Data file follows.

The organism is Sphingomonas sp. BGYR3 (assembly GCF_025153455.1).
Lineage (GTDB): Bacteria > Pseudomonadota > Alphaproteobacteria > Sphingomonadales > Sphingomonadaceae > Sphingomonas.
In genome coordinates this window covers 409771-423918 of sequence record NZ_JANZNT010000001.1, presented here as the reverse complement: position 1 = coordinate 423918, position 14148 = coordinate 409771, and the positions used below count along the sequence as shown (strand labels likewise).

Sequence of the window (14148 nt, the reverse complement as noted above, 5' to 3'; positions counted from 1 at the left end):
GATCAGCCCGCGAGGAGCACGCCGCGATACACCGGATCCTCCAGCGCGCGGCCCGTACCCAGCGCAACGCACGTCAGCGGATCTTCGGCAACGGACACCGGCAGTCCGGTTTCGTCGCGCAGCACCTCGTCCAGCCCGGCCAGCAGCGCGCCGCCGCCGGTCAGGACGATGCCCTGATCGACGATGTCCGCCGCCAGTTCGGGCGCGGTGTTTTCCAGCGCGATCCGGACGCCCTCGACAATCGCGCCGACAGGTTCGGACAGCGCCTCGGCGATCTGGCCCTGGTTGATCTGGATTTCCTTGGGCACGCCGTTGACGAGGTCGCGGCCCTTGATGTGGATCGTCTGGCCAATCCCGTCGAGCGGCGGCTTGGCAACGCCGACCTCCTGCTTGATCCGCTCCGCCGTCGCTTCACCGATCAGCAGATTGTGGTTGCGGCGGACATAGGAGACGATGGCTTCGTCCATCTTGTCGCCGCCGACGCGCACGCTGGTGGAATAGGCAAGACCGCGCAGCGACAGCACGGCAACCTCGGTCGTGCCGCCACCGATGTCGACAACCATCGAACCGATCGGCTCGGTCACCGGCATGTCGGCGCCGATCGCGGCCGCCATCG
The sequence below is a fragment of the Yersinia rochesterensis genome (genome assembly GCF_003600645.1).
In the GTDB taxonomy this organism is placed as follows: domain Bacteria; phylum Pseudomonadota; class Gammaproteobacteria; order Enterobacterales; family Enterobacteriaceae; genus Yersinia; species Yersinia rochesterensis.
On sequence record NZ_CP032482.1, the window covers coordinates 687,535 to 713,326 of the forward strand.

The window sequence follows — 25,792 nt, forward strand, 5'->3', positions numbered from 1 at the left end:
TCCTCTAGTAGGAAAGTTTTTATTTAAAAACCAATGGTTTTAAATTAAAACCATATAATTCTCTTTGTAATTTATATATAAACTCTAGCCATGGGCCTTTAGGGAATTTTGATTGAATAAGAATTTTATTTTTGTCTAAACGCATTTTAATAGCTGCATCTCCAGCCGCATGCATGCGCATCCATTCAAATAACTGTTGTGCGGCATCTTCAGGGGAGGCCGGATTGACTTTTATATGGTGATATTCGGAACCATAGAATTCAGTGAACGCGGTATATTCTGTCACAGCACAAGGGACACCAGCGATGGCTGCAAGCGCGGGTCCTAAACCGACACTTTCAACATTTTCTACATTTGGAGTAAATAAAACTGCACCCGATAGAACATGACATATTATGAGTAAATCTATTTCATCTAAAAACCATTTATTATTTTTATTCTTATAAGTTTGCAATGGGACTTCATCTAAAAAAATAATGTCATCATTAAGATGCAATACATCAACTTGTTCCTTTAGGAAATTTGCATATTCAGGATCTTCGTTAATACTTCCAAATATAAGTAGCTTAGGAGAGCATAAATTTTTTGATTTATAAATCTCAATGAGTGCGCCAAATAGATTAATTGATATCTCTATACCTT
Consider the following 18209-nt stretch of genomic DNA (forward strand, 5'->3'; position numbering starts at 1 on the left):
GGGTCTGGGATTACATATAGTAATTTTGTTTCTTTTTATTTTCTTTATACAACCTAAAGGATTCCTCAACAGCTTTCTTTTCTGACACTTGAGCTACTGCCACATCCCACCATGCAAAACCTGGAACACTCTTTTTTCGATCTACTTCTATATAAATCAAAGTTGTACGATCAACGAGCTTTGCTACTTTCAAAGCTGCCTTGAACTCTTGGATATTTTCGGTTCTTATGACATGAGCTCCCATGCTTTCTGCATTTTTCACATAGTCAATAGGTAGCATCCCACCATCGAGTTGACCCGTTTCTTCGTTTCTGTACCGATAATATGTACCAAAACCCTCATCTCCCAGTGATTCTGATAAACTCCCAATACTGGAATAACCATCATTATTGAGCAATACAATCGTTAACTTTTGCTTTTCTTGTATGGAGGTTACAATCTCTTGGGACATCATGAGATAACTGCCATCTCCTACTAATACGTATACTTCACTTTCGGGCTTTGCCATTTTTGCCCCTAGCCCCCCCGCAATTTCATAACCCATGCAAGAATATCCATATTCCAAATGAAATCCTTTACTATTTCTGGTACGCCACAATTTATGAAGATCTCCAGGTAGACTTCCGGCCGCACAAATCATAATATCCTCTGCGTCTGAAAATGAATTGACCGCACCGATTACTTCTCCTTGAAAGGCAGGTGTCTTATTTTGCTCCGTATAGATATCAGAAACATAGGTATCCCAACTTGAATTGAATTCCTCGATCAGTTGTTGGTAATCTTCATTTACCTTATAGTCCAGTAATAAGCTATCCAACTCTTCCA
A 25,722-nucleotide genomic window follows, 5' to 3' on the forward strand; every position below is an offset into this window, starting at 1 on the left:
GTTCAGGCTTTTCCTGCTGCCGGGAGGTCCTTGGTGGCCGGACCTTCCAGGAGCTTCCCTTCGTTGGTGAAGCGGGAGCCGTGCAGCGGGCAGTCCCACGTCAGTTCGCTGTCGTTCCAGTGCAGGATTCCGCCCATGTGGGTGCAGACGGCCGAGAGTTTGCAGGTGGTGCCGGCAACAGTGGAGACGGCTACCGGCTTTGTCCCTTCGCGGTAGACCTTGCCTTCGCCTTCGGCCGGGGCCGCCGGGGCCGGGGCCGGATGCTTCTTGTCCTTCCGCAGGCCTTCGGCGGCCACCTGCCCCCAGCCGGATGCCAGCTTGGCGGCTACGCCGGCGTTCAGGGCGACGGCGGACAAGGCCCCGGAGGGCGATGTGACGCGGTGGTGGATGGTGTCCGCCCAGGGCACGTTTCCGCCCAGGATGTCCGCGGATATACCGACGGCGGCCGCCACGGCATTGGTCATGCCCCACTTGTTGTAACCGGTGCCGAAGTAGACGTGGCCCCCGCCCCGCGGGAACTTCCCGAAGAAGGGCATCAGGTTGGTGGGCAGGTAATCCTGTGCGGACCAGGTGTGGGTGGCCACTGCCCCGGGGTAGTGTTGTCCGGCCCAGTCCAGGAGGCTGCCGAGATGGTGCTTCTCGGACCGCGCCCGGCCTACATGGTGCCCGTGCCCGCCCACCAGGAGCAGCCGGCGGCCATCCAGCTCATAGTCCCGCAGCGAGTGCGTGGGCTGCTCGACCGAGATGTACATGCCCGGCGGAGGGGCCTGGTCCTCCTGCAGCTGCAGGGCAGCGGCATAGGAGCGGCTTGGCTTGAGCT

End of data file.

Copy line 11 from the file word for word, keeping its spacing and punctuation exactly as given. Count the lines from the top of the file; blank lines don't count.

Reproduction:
Consider the following 18209-nt stretch of genomic DNA (forward strand, 5'->3'; position numbering starts at 1 on the left):